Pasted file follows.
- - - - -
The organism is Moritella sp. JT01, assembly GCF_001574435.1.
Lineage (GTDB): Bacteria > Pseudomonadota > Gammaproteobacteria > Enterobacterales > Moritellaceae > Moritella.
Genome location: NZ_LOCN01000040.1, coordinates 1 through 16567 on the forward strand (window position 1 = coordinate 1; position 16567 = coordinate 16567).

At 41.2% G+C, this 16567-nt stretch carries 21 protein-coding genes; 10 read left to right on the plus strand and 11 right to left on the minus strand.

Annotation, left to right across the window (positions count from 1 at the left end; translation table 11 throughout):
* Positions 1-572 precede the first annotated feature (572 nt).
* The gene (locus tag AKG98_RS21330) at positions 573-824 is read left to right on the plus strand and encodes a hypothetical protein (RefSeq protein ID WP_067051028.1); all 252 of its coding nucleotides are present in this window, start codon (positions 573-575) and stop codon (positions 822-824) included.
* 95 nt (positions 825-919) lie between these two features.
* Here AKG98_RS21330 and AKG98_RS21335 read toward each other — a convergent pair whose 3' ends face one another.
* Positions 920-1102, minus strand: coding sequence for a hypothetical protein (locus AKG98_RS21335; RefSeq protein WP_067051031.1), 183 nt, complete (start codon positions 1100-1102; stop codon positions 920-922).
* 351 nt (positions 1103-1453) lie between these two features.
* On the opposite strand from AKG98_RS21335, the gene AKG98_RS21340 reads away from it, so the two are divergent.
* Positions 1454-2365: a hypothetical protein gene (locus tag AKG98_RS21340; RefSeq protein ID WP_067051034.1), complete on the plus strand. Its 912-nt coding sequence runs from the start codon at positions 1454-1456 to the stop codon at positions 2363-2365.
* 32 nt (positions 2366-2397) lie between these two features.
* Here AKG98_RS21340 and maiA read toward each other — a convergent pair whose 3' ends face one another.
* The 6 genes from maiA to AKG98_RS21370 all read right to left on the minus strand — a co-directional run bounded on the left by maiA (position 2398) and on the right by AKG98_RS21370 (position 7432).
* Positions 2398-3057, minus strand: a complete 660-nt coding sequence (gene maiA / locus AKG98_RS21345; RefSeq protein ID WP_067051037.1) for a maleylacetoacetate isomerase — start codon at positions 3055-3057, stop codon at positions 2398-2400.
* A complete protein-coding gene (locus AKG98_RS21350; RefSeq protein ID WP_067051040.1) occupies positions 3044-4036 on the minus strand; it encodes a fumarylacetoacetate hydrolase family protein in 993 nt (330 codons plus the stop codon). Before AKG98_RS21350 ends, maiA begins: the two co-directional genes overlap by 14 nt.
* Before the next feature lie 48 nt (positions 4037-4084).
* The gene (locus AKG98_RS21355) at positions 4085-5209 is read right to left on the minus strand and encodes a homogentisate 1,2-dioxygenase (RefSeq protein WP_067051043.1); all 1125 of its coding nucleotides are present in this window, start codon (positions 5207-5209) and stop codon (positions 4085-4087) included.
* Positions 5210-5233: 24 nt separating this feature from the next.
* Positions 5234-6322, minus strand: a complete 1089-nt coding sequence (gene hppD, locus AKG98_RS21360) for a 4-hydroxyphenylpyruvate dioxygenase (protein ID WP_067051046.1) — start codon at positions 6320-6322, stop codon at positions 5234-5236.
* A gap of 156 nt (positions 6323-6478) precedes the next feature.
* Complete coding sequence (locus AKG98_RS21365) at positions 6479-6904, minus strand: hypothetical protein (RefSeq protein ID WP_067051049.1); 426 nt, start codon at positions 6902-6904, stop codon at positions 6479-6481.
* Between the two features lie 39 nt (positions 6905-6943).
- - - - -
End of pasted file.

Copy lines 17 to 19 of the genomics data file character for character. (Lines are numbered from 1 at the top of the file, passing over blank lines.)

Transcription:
* Positions 2398-3057, minus strand: a complete 660-nt coding sequence (gene maiA / locus AKG98_RS21345; RefSeq protein ID WP_067051037.1) for a maleylacetoacetate isomerase — start codon at positions 3055-3057, stop codon at positions 2398-2400.
* A complete protein-coding gene (locus AKG98_RS21350; RefSeq protein ID WP_067051040.1) occupies positions 3044-4036 on the minus strand; it encodes a fumarylacetoacetate hydrolase family protein in 993 nt (330 codons plus the stop codon). Before AKG98_RS21350 ends, maiA begins: the two co-directional genes overlap by 14 nt.
* Before the next feature lie 48 nt (positions 4037-4084).